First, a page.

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I read all these threads about these fabulous dinners people have at home, with photogenic, obviously labor-intensive food, and legendary bottles.   I can't speak for anybody else on this board, bu

If I'm not enjoying wine when I'm seventy, then my nieces and nephews are going to be stuck with a shitload of wine they won't know what to do with.   Or my next wife, who by then should be almost

Whaddya mean? That's more than half the meals I serve. Tossed with great care, I might add.

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I was thinking that.  But frankly these are better than the stuff I'm used to getting from them.

But I don't know where ELSE they could have come from.  So maybe I'm just being too tough on Fossil (which I'm pretty sure is the source of what will be my Christmas Dinner chops, which are looking pretty great raw).

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OK, getting up and going into my fridge to look at the label (yeah I know:  why clutter discussions with FACTS?), I see that these are made, not with apples and pears, but with Madeira and potatoes (POTATOES????).  They were in an obscure recess of my freezer, so maybe they're an old offering, though.

Wherever these sausages were from, I really recommend them highly.  (THAT'S useful, isn't it?)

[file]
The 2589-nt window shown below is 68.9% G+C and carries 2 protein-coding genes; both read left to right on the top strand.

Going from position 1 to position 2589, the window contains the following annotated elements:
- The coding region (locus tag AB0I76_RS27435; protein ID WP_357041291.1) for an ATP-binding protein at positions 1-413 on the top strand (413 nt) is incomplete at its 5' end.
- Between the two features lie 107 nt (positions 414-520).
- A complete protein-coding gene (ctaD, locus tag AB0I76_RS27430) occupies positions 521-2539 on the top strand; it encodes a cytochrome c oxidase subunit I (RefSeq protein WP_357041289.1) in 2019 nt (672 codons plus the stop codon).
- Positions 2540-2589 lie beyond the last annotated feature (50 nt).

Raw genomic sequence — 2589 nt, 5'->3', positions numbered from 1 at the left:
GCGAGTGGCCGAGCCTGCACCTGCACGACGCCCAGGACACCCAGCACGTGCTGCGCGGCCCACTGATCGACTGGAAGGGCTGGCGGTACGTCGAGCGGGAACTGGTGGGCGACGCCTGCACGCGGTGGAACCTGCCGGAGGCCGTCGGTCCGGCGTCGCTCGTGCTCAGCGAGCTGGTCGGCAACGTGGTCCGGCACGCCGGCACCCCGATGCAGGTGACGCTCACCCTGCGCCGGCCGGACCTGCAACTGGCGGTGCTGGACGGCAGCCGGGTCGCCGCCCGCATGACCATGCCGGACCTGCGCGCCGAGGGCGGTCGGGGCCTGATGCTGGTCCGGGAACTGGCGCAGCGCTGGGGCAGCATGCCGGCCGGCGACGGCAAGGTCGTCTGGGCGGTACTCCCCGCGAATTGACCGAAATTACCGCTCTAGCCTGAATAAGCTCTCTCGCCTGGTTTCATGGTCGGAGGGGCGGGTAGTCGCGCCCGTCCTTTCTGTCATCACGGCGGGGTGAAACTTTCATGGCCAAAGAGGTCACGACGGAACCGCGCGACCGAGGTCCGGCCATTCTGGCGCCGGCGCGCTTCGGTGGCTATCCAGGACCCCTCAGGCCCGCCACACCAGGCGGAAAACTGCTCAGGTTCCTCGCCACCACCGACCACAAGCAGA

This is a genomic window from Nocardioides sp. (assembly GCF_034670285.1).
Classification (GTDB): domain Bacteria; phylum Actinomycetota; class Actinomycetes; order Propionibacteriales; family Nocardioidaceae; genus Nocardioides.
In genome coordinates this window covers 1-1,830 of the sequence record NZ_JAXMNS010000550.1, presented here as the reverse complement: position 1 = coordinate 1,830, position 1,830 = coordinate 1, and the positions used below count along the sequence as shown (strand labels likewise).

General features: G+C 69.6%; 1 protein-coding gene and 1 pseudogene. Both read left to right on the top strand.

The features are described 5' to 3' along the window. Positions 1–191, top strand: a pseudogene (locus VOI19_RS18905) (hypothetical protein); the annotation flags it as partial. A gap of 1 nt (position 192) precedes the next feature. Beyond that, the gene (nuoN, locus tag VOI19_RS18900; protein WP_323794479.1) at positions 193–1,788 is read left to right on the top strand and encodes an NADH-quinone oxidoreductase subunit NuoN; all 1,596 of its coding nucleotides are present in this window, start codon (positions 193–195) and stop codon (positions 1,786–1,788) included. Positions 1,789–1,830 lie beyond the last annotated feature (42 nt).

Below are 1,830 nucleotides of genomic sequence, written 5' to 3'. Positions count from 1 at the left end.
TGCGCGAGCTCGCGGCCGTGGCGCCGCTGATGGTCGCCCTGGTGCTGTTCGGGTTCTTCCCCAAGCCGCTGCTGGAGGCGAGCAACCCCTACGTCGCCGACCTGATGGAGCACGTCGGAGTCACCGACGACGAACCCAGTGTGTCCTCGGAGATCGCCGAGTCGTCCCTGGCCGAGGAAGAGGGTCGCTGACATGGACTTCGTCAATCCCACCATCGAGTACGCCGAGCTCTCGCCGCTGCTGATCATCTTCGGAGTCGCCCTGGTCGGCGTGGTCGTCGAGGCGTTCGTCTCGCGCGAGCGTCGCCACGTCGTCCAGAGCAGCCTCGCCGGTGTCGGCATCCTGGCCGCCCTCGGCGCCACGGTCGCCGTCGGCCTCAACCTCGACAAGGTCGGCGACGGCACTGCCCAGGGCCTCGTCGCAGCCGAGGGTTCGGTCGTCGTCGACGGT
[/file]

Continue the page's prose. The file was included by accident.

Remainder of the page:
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10 hours ago, Sneakeater said:

I'm pretty eager to try an elk steak or chop now, though.  THAT I can tell you.

When we were first married (i.e., paying our own bills for the first time), my in-laws helped out by giving us a seemingly endless supply of elk steaks and "chops".    And burger.    And stewing cuts.    I don't hanker for more.    Of course, I might cook them slightly differently today. 

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Double venison chop with a cranberry/juniper/chanterelles/Scotch pan gravy (I mean I sous-vided the chop; the pan part came only from searing it after it was done with its bath).  Boiled potatoes.  Steamed baby bok choy.

When you have a cranberry/mushroom gravy, you kind of have to think about a Burgundy.

1999 Robert Ampeau et Fils Savigny-lès-Beaune 1er Cru "Lavières"

Yeah, a wine that tastes of cranberries and mushrooms kind of couldn't be more appropriate here.  You also get damp earth/wet stone:  flavors that people might think are just stupid descriptors pretentious wine guys put into tasting notes . . . until they drink a wine like this and see that's what it tastes like.

This wine is toward the end of its window.  Which means, make no mistake, that it's still in its window.  It just isn't going to go anywhere particularly good from here.

Tonight, it was perfect.

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